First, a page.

And in our own blood drenched the pen,
As if such colours could not fly.
We walked too straight for fortune's end,
We loved too true to keep a friend ;
At last we're tired, my heart and I.

How tired we feel, my heart and I !
We seem of no use in the world ;
Our fancies hang grey and uncurled
About men's eyes indifferently ;
Our voice which thrilled you so, will let
You sleep; our tears are only wet :
What do we here, my heart and I ?

So tired, so tired, my heart and I !
It was not thus in that old time
When Ralph sat with me 'neath the lime
To watch the sunset from the sky.
`Dear love, you're looking tired,' he said;
I, smiling at him, shook my head :
'Tis now we're tired, my heart and I.

So tired, so tired, my heart and I !
Though now none takes me on his arm
To fold me close and kiss me warm
Till each quick breath end in a sigh
Of happy languor. Now, alone,
We lean upon this graveyard stone,
Uncheered, unkissed, my heart and I.

Tired out we are, my heart and I.
Suppose the world brought diadems
To tempt us, crusted with loose gems
Of powers and pleasures ? Let it try.
We scarcely care to look at even
A pretty child, or God's blue heaven,
We feel so tired, my heart and I.

Yet who complains ? My heart and I ?
In this abundant earth no doubt
Is little room for things worn out :
Disdain them, break them, throw them by
And if before the days grew rough
We once were loved, used, -- well enough,
I think, we've fared, my heart and I.

Nobody knows this little Rose - Emily Dickinson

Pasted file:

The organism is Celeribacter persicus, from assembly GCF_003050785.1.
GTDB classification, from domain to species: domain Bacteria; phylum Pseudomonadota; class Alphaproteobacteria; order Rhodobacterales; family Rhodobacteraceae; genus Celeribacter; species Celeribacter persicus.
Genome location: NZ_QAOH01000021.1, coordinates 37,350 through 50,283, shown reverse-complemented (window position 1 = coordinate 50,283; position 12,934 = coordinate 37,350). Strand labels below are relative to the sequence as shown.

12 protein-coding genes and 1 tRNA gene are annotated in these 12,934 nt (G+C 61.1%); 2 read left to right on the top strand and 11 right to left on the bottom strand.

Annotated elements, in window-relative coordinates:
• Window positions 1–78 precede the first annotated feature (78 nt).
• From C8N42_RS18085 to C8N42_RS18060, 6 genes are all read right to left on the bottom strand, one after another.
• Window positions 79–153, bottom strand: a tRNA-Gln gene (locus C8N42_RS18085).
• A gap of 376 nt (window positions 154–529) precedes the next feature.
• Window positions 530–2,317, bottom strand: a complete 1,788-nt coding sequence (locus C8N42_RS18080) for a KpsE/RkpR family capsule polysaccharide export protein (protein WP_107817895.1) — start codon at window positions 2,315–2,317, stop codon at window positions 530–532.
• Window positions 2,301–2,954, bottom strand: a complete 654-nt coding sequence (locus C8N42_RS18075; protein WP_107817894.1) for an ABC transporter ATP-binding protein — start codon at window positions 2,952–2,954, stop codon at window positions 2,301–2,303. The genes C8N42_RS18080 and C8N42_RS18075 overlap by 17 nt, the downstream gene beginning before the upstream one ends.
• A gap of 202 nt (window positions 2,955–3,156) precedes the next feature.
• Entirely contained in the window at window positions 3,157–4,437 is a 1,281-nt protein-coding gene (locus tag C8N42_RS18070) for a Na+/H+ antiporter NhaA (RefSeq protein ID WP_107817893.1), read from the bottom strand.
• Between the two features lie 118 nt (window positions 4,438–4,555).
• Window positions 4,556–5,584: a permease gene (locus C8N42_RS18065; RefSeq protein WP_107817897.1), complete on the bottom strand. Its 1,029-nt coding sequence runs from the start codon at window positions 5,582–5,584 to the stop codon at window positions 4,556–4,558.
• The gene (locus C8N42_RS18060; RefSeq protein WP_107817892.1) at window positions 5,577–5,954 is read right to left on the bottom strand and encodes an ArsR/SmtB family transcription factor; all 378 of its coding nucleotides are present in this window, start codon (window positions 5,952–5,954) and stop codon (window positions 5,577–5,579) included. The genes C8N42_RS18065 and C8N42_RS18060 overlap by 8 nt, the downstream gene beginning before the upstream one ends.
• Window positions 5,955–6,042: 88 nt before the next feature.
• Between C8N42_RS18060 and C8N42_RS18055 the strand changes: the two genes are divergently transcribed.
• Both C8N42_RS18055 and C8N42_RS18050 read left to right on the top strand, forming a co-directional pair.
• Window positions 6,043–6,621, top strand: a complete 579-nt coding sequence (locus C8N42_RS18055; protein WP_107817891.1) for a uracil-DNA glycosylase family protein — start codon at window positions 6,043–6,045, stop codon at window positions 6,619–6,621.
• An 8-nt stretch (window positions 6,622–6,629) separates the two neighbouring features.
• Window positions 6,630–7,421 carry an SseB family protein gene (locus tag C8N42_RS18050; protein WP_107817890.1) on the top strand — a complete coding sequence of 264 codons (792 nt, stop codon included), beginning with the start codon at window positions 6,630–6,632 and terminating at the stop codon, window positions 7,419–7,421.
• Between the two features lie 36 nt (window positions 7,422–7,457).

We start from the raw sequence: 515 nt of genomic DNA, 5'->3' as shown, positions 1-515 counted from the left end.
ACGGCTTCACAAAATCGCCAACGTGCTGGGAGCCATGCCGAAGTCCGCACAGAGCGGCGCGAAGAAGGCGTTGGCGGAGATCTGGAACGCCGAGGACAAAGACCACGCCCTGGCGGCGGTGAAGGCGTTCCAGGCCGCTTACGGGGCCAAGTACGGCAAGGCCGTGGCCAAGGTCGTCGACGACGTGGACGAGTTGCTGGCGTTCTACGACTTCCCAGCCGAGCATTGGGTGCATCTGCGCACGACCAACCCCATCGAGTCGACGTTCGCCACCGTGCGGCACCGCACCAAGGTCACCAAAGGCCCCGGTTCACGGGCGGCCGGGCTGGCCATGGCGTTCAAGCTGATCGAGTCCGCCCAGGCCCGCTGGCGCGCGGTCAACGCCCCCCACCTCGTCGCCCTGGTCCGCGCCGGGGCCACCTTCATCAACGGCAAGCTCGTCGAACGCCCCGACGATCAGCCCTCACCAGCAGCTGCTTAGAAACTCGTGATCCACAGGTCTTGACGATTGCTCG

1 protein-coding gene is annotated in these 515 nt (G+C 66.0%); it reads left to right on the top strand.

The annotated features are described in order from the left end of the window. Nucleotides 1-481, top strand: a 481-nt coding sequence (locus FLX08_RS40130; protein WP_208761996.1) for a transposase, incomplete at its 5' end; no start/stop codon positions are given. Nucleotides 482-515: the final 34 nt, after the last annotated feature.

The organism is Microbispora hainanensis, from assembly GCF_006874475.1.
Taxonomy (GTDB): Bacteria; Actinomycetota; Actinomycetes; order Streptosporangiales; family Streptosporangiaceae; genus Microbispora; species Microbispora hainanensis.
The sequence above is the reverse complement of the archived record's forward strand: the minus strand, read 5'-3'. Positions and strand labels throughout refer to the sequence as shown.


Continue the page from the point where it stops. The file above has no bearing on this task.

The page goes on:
Nobody knows this little Rose --
It might a pilgrim be
Did I not take it from the ways
And lift it up to thee.
Only a Bee will miss it --
Only a Butterfly,
Hastening from far journey --
On its breast to lie --
Only a Bird will wonder --
Only a Breeze will sigh --
Ah Little Rose -- how easy
For such as thee to die!

Tuesday, 16 August 2011

Where the Sidewalk Ends - Shel Silverstein

There is a place where the sidewalk ends
And before the street begins,
And there the grass grows soft and white,
And there the sun burns crimson bright,
And there the moon-bird rests from his flight
To cool in the peppermint wind.

Let us leave this place where the smoke blows black
And the dark street winds and bends.
Past the pits where the asphalt flowers grow
We shall walk with a walk that is measured and slow,
And watch where the chalk-white arrows go
To the place where the sidewalk ends.

Yes we'll walk with a walk that is measured and slow,
And we'll go where the chalk-white arrows go,
For the children, they mark, and the children, they know
The place where the sidewalk ends.

Patience - Amy Lowell

Be patient with you?
When the stooping sky
Leans down upon the hills
And tenderly, as one who soothing stills
An anguish, gathers earth to lie